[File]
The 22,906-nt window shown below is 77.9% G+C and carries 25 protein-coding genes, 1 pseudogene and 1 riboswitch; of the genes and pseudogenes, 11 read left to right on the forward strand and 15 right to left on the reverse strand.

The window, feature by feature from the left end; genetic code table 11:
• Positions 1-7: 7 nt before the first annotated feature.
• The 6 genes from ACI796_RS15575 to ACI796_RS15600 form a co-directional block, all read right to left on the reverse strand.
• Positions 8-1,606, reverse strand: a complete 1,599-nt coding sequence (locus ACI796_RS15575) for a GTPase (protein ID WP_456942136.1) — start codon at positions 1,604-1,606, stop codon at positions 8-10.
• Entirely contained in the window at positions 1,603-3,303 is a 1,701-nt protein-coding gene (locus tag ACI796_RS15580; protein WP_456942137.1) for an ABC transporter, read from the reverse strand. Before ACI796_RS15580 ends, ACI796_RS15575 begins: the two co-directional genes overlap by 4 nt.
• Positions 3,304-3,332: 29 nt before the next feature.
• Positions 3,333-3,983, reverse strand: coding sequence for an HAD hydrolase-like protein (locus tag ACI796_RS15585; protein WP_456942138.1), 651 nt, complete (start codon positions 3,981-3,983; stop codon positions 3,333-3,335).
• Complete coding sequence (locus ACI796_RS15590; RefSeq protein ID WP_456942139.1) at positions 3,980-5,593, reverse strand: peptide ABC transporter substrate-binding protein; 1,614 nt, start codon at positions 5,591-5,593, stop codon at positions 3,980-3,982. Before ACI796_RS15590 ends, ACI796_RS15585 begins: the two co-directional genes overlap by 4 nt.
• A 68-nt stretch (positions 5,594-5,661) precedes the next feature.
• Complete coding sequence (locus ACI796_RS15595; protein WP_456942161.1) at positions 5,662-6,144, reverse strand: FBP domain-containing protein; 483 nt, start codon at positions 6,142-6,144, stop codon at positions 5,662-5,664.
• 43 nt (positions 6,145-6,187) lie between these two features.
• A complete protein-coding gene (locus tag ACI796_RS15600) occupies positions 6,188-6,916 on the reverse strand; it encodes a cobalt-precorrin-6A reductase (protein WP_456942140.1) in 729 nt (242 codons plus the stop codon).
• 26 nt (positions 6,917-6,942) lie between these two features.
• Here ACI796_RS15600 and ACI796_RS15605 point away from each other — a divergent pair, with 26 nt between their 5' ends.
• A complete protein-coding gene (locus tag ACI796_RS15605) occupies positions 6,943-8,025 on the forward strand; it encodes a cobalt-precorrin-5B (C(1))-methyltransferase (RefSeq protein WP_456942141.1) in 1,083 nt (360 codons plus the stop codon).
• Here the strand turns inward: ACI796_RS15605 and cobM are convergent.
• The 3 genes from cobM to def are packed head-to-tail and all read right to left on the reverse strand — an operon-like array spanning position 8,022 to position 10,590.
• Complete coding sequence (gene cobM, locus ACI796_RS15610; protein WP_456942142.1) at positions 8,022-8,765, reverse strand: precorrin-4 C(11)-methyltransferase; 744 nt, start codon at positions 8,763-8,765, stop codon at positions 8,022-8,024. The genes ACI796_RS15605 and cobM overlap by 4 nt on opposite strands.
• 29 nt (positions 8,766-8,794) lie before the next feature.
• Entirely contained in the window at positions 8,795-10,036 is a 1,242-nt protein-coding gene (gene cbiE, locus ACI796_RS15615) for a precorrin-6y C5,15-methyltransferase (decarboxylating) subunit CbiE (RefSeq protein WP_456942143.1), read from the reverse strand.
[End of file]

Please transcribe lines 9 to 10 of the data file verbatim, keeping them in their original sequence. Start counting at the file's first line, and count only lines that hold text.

• Complete coding sequence (locus ACI796_RS15590; RefSeq protein ID WP_456942139.1) at positions 3,980-5,593, reverse strand: peptide ABC transporter substrate-binding protein; 1,614 nt, start codon at positions 5,591-5,593, stop codon at positions 3,980-3,982. Before ACI796_RS15590 ends, ACI796_RS15585 begins: the two co-directional genes overlap by 4 nt.
• A 68-nt stretch (positions 5,594-5,661) precedes the next feature.